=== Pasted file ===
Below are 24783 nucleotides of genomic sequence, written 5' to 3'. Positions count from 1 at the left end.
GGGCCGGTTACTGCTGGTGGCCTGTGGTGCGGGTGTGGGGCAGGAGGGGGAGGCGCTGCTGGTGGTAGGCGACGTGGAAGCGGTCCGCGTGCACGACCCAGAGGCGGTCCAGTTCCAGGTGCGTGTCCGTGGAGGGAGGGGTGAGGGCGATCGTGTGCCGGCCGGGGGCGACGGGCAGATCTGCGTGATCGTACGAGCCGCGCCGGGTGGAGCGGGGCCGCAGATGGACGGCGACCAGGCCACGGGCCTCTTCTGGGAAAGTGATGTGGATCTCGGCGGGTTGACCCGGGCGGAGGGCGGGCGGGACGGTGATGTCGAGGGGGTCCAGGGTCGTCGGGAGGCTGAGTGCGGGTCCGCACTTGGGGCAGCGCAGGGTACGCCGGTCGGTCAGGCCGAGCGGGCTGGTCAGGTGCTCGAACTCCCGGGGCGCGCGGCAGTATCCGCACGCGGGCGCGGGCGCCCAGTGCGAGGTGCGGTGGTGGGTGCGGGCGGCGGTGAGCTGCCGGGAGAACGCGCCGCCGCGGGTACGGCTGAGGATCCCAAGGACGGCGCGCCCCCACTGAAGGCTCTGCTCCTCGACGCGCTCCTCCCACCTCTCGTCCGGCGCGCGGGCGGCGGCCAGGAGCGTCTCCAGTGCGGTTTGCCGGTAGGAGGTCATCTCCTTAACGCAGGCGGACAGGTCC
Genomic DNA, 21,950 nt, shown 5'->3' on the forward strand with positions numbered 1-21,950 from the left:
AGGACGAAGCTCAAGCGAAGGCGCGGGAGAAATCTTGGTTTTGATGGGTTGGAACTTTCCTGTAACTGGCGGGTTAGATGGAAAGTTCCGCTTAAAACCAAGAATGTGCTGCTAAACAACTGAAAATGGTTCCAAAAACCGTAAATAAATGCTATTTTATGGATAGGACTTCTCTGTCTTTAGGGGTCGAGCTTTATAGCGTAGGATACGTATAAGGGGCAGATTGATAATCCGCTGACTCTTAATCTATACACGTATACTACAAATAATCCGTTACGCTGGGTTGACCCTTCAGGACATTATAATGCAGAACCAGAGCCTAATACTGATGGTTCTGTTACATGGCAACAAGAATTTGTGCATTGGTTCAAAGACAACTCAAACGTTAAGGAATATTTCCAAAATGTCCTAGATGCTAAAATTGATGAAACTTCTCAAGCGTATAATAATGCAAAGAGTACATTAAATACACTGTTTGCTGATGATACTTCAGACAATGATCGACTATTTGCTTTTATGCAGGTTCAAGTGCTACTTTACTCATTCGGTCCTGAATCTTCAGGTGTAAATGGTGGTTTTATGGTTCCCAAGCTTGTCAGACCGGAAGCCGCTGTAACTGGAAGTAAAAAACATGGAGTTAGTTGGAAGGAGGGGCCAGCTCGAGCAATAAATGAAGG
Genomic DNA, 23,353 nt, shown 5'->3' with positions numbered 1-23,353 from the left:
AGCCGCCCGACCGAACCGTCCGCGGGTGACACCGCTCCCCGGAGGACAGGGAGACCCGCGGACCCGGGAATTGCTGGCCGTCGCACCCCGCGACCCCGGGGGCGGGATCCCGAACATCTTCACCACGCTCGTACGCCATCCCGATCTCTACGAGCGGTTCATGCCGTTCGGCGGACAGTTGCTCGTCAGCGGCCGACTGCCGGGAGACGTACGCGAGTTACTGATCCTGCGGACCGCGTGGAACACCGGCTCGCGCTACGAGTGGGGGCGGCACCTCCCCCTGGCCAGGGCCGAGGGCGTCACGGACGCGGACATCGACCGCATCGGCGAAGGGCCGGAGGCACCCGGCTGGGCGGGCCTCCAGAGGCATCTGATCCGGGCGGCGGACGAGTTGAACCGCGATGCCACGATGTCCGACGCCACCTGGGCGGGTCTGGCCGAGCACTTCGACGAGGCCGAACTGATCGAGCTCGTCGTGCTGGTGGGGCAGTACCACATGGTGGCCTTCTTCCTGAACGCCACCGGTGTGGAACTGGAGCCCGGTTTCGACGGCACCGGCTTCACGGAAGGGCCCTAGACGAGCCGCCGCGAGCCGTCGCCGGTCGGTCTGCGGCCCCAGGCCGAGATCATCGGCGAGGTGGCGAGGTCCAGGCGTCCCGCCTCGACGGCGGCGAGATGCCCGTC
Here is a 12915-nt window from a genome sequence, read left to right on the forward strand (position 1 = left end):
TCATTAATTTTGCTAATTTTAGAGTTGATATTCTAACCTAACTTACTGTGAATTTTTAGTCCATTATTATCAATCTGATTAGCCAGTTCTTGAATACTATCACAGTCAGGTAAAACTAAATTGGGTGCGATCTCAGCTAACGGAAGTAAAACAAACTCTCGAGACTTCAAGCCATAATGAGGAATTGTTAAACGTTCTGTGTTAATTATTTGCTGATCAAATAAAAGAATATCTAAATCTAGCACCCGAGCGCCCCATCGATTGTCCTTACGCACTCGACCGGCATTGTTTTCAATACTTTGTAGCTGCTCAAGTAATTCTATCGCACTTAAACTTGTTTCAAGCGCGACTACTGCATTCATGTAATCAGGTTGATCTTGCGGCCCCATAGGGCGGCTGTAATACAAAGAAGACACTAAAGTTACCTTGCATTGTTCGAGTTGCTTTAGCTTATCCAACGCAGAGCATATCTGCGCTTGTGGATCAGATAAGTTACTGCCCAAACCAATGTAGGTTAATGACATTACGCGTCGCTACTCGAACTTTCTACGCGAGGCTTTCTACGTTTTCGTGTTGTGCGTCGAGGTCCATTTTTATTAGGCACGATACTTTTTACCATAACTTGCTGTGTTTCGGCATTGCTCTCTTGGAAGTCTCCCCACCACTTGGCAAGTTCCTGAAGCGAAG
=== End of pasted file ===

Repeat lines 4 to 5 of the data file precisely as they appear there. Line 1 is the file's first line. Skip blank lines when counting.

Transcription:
AGGACGAAGCTCAAGCGAAGGCGCGGGAGAAATCTTGGTTTTGATGGGTTGGAACTTTCCTGTAACTGGCGGGTTAGATGGAAAGTTCCGCTTAAAACCAAGAATGTGCTGCTAAACAACTGAAAATGGTTCCAAAAACCGTAAATAAATGCTATTTTATGGATAGGACTTCTCTGTCTTTAGGGGTCGAGCTTTATAGCGTAGGATACGTATAAGGGGCAGATTGATAATCCGCTGACTCTTAATCTATACACGTATACTACAAATAATCCGTTACGCTGGGTTGACCCTTCAGGACATTATAATGCAGAACCAGAGCCTAATACTGATGGTTCTGTTACATGGCAACAAGAATTTGTGCATTGGTTCAAAGACAACTCAAACGTTAAGGAATATTTCCAAAATGTCCTAGATGCTAAAATTGATGAAACTTCTCAAGCGTATAATAATGCAAAGAGTACATTAAATACACTGTTTGCTGATGATACTTCAGACAATGATCGACTATTTGCTTTTATGCAGGTTCAAGTGCTACTTTACTCATTCGGTCCTGAATCTTCAGGTGTAAATGGTGGTTTTATGGTTCCCAAGCTTGTCAGACCGGAAGCCGCTGTAACTGGAAGTAAAAAACATGGAGTTAGTTGGAAGGAGGGGCCAGCTCGAGCAATAAATGAAGG
Genomic DNA, 23,353 nt, shown 5'->3' with positions numbered 1-23,353 from the left: